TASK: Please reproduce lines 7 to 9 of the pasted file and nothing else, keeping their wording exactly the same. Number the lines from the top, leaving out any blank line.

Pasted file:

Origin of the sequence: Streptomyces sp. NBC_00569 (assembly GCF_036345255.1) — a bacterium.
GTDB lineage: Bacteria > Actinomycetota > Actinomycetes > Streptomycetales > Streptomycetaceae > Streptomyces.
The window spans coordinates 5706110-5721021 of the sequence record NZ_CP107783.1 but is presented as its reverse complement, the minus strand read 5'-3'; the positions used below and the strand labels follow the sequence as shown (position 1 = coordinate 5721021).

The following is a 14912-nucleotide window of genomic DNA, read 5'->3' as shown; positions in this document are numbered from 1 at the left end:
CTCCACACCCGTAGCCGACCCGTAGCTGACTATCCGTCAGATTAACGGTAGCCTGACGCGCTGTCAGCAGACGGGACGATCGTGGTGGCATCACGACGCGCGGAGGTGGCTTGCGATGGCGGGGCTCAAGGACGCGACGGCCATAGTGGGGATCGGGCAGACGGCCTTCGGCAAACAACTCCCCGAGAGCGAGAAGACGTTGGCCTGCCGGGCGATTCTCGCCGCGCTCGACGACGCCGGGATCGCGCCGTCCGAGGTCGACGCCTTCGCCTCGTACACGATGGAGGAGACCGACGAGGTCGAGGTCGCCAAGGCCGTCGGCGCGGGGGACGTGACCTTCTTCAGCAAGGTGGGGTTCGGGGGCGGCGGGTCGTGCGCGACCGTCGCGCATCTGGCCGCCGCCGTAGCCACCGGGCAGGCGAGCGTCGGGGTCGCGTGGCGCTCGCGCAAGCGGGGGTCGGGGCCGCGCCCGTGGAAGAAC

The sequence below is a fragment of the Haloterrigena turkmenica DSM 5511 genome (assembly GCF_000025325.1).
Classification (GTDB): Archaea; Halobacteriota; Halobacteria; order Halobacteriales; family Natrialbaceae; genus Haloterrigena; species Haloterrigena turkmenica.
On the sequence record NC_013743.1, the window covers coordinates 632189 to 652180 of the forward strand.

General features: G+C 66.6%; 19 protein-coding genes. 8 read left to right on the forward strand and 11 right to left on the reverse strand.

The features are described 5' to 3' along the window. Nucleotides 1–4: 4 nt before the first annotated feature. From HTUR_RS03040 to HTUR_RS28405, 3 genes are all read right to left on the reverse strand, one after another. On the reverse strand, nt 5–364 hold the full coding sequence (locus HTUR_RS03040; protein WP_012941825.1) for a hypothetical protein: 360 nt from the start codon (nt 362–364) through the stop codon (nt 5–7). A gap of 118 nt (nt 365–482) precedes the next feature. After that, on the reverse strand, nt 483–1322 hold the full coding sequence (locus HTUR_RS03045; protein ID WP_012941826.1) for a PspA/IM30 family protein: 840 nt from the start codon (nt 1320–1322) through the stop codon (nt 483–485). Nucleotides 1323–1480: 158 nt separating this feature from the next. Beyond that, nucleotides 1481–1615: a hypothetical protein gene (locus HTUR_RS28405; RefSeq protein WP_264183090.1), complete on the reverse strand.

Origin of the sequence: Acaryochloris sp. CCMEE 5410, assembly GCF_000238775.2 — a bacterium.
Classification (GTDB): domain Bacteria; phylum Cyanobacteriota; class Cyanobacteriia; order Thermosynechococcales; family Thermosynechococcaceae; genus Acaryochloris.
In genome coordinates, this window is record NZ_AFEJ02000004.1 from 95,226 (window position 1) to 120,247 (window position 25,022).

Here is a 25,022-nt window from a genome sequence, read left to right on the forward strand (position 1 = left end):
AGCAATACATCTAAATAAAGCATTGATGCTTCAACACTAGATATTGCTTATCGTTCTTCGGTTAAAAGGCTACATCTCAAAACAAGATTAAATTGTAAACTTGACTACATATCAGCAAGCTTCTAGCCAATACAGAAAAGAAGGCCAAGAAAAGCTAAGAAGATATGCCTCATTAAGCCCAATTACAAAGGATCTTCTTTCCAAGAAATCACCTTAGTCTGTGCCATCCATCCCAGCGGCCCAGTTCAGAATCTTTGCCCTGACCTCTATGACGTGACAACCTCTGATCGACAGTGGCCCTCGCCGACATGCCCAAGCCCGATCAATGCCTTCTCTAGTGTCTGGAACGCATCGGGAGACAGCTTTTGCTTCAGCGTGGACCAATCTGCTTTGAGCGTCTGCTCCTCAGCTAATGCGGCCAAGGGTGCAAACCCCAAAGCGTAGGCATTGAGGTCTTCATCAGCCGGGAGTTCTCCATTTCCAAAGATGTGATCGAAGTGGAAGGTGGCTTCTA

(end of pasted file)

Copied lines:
Classification (GTDB): Archaea; Halobacteriota; Halobacteria; order Halobacteriales; family Natrialbaceae; genus Haloterrigena; species Haloterrigena turkmenica.
On the sequence record NC_013743.1, the window covers coordinates 632189 to 652180 of the forward strand.

General features: G+C 66.6%; 19 protein-coding genes. 8 read left to right on the forward strand and 11 right to left on the reverse strand.